Nearly five months after two Sacramento police officers shot Stephon Clark to death and ignited demands for charges against them, police have not submitted their investigation to Sacramento County District Attorney Anne Marie Schubert for a decision on whether the shooting was justified.
As a result, the case remains in limbo, leaving activists who want charges filed against the officers to continue regular protests outside Schubert’s office, at City Hall and at the state Capitol.
On Sunday, activists aligned with Black Lives Matter Sacramento tried a new tactic: showing up at a pre-wedding event for one of the officers and confronting him on video, according to the group’s Facebook page.
“Terrence, I just wondered if you started planning your wedding before you killed Stephon Clark or after?” a woman on the video says as she confronts a man the group identifies as Officer Terrence Mercadal. “And how you’ve been sleeping since March 18?
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“And I know this is supposed to be the happiest day of your life. He will not have that opportunity. Ever.”
The man identified in the video as Mercadal is seated at a table eating with other men, apparently before a wedding ceremony Sunday, and does not speak. Another man rises from the table and asks the activists to leave before the 25-second video concludes with someone shouting, “You’re a murderer.”
The Police Department has not publicly released the names of the two officers involved, but civil rights attorney John Burris identified them as Mercadal and Jared Robinet. The two returned to duty in April, but not back to patrol work.
The Sacramento Police Officers Association called the protest at the wedding “clearly inappropriate.”
“There are policies and procedures that control this investigation,” SPOA President Tim Davis said. “This investigation is ongoing, no conclusions have been made either way and we just need to wait out the process.”
The Police Department also issued an emailed statement expressing concern.
“The Sacramento Police Department is aware of this incident,” the statement said. “We take these matters seriously.
“The safety of our officers is a priority, as well as that of their families. We will continue to take measures to ensure their safety.”
The department noted that it has not officially released the names of the officers, and said it was “extremely proud of the professionalism our officers have displayed while faced with ongoing hostile crowds and intense situations.”
“We are committed to transparency, integrity, and working with our community to move forward,” the statement said. “Incidents such as these are not in line in with our goal of building trust and positive partnerships with our entire community.”
Chief Deputy District Attorney Steve Grippi said Tuesday that his office still has not received the police investigation for review on whether the shooting was justified or if officers involved should be charged.
State Attorney General Xavier Becerra also has promised an independent review of the shooting.
Black Lives Matter Sacramento founder Tanya Faison said the video was recorded a couple of hours before Mercadal’s wedding at Helwig Vineyards and Winery in Plymouth.
“The purpose was to remind the Sacramento Police Department and the officers who killed Stephon Clark that we haven’t forgotten about them,” said Faison, who was not there Sunday. “It was before the actual wedding.”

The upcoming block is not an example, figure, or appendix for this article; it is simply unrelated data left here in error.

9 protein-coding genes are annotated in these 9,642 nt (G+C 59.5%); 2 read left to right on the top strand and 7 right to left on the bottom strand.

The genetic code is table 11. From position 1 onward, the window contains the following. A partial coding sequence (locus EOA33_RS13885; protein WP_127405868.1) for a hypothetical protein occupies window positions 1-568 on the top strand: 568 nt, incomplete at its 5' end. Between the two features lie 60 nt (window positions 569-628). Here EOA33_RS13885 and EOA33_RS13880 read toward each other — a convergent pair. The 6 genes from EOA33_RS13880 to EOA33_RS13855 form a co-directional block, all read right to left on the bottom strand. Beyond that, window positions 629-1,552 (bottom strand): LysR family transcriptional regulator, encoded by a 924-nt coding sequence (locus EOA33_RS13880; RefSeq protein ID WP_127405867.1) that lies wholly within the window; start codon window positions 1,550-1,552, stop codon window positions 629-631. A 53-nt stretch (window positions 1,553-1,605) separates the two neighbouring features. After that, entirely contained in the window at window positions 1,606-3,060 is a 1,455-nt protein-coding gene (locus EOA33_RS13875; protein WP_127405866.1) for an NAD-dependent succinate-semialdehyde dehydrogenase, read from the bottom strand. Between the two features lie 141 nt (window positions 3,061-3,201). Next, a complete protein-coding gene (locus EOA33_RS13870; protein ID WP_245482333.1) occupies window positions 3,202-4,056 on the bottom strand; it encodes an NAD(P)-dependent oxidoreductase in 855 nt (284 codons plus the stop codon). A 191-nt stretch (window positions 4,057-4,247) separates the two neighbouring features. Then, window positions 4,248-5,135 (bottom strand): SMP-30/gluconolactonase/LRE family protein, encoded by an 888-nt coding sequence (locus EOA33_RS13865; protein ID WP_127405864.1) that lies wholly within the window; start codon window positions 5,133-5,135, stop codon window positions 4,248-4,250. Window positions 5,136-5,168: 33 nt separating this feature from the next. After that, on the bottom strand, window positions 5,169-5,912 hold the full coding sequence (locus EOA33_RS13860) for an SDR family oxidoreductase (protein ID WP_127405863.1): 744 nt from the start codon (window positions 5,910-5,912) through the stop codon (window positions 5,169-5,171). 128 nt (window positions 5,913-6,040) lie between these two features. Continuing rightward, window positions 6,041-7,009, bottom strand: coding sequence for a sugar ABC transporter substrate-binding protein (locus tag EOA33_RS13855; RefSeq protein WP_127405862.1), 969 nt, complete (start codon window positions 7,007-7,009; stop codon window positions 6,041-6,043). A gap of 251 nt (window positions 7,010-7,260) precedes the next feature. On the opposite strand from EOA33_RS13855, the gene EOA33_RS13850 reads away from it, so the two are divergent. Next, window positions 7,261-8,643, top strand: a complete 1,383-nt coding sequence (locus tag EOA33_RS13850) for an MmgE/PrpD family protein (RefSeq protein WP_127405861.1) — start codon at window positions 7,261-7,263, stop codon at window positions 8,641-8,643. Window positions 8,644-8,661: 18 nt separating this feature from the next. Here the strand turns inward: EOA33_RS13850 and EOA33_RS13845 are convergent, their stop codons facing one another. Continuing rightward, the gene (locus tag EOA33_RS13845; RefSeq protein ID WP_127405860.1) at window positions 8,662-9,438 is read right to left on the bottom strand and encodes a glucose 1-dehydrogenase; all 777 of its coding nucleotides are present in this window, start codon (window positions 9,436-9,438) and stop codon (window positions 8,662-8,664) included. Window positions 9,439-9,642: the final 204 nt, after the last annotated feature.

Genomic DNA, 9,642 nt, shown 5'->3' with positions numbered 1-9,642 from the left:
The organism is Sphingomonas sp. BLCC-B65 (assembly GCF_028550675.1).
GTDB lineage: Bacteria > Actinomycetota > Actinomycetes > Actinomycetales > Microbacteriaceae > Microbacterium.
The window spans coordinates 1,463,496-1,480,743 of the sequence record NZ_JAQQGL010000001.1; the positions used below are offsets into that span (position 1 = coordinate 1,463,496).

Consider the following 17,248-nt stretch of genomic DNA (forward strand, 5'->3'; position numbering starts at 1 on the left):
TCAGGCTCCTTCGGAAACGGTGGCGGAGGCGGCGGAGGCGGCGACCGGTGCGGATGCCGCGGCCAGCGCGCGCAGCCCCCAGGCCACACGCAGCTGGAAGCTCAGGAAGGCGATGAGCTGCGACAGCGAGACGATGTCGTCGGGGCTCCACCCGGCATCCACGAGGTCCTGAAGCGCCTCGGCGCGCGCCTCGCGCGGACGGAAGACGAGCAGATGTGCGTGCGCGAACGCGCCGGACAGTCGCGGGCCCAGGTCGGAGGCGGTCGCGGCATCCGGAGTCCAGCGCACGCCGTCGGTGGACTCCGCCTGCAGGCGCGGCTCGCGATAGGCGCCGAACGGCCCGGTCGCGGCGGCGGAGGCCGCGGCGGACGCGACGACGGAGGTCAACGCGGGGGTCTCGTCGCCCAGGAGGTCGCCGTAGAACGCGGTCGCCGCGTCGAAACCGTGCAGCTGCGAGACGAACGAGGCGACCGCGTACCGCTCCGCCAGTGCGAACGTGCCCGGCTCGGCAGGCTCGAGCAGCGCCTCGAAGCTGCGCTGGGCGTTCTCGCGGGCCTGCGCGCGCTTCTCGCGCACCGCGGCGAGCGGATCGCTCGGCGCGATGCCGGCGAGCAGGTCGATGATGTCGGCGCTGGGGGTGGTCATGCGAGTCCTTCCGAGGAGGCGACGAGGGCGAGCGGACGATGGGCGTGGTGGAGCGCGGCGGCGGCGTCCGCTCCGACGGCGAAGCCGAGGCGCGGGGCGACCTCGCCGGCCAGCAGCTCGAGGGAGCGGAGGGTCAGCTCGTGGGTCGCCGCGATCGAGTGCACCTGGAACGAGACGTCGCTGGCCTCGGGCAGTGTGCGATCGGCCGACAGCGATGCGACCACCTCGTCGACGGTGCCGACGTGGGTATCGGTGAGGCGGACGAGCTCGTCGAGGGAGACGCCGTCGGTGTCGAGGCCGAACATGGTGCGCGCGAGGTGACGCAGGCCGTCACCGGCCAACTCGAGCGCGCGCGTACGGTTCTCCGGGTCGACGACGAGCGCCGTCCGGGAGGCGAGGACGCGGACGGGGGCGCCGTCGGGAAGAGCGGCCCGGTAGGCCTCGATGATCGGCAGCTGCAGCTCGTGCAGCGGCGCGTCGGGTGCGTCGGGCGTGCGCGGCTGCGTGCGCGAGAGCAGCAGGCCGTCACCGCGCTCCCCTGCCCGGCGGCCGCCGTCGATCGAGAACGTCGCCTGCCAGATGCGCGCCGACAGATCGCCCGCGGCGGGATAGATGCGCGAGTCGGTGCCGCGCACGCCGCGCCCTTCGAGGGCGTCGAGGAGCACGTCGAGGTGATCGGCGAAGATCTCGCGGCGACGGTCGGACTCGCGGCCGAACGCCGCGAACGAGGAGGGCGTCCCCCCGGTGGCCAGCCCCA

Faison said activists discovered the plans for the wedding through a wedding site that was available online until shortly after the officers’ names became public.
Protesters have targeted Schubert for failing to file charges in that case or any other officer-involved shootings.
Activists continue regular demonstrations outside Schubert’s office at Ninth and G streets, and the Black Lives Matter Sacramento Facebook page noted that another protest is set for 3 p.m. Tuesday, the 132nd day since the shooting.
“Nothing has changed!,” a message on the page says. “No charges filed! Still the same disrespectful DA.”
The protests became so large and confrontational soon after Clark’s death that Schubert’s office rented a chain link fence to surround the building and parking lot, forcing the demonstrators to conduct their protests and regular barbecues on the sidewalk in front of the building.
Since then, the size of the crowds has diminished.
Grippi said the amount of time police are taking to present findings to the district attorney is not unusual and that such probes vary from case to case.
“They’re doing specific work and I think they’ve asked our crime lab to do some work as well,” Grippi said.
Clark, 22, was an unarmed black man shot to death March 18 in the backyard of his grandparents’ Meadowview home while police responded to reports of a car burglar in the area. Police have said officers feared Clark, who ran when initially confronted, had a gun in his hand. Investigators later found only a cellphone, and said police fired 20 shots.
The release of officers’ body cam footage and helicopter video of the shooting sparked outrage. A subsequent private autopsy released by Clark family lawyer Benjamin Crump found Clark had been shot eight times, six in the back. The county coroner’s autopsy disputed that finding, concluding he was shot seven times, three in the back.
The shooting generated massive protests that lasted for weeks, blocked rush-hour traffic, shut down Interstate 5 at one point and forced lockdowns of the Sacramento Superior Court, the county jail and office buildings.
The case also drew the attention of Crump and other civil rights leaders, although the shooting has yet to generate a lawsuit against the city.
As of Tuesday, no claim had been filed against the city, a precursor to filing a lawsuit. Under state law, a claim for a wrongful death allegation must be filed within six months.
Crump’s spokeswoman had no comment Tuesday on plans for a claim or suit.